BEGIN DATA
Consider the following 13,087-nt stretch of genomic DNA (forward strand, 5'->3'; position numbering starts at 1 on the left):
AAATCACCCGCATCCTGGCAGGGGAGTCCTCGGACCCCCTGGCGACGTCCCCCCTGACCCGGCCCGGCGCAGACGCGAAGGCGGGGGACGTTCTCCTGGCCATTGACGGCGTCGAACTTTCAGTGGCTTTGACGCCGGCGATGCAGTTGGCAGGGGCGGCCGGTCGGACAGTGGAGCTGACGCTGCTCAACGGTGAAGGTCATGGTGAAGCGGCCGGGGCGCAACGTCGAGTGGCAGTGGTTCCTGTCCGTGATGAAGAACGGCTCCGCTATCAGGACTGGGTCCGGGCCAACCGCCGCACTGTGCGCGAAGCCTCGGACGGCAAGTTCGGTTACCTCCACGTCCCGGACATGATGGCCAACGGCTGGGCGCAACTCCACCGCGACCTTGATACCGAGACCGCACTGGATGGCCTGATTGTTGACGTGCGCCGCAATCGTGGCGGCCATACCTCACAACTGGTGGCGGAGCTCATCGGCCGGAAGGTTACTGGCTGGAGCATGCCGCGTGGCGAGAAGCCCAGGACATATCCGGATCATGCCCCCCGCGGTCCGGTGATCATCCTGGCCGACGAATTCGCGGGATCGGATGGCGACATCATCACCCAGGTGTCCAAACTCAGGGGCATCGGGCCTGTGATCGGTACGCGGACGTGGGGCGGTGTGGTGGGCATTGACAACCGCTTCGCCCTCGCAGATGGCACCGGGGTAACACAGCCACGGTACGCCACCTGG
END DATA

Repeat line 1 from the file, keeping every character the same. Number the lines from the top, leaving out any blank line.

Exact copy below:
Consider the following 13,087-nt stretch of genomic DNA (forward strand, 5'->3'; position numbering starts at 1 on the left):